Japanese TV never fails to entertain, or to provide me with good neta, a word which means the fish part of a piece of sushi, though in this case it refers to ideas for these little updates that I write. One aspect of Japanese TV I’ve been generally impressed with us the large number of popular shows that manage to offer educational value. The other day I was watching “Time Shock!,” a Japanese quiz show in which teams of actors, commedians and other television personalities took turns sitting in a special chair while they were asked ten questions on subjects like geography, English or history. If they failed to answer at least six questions right, the chair would spin them around and upside-down at a very fast rate, emitting noise and steam. On the surface it may seem like another crazy Japanese “game show” (not really an accurate term, since no prizes are awarded and the participants are all professional entertainers), but I like the show because the questions are fascinating, and quite useful to my high school-age kids. A lot of these educational TV variety shows started appearing 6-7 years ago when Japan’s policy of yutori kyoiku (lit. “Take it Easy” Education) failed miserably, leaving Japan dead last in academic competitions with other countries in Asia. Considering the percent of American television that apparently seeks to rot the brains of viewers (*cough* American Idol *cough*), a fun show that actually teaches something is a breath of fresh air.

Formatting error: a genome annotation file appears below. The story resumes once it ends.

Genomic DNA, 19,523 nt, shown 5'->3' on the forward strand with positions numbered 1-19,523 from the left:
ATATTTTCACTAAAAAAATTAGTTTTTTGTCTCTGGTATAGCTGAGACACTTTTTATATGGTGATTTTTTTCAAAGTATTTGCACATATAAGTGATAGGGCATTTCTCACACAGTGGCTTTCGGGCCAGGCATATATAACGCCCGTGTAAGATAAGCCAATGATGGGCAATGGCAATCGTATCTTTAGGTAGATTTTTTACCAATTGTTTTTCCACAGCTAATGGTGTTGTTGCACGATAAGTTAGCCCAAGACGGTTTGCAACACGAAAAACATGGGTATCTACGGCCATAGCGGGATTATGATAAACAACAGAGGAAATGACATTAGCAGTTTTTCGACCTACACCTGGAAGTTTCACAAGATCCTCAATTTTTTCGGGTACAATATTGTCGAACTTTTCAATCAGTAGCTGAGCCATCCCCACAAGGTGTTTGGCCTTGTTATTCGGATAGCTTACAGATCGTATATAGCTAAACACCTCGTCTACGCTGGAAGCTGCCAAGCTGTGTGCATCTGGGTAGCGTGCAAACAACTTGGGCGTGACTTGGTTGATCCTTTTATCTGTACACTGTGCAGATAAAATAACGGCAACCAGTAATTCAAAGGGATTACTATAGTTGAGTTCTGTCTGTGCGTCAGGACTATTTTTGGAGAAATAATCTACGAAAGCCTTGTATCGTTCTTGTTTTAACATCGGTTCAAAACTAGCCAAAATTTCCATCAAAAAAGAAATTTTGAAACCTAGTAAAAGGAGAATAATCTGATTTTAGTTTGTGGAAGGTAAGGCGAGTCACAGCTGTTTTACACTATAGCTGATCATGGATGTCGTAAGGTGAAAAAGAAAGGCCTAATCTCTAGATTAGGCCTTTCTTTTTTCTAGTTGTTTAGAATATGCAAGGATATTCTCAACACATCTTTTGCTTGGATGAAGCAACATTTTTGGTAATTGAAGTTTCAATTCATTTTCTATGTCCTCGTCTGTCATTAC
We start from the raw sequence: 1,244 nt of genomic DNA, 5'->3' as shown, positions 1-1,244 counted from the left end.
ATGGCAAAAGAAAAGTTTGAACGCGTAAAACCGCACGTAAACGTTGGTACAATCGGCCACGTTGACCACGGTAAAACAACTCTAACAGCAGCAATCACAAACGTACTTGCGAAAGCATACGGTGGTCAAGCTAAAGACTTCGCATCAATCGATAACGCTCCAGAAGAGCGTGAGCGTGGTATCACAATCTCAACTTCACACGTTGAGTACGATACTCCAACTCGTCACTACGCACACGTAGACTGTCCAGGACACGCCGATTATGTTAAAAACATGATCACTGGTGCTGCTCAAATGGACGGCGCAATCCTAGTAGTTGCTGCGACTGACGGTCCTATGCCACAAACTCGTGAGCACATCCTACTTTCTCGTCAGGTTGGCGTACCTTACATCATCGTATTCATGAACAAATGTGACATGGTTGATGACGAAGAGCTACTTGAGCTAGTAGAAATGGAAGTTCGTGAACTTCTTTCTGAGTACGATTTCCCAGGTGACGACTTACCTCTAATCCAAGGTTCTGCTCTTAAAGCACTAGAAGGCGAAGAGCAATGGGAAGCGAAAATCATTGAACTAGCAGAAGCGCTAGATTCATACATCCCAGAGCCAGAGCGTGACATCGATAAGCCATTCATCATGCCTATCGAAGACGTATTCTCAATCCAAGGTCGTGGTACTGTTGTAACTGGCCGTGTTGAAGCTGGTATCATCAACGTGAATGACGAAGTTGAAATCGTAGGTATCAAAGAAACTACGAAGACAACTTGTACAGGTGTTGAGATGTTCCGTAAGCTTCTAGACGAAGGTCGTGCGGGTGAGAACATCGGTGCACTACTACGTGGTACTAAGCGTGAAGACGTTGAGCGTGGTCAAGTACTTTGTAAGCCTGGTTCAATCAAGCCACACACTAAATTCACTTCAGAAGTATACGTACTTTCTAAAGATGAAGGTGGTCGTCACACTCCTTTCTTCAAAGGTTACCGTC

If players can’t answer the questions, their chair spins then around and around!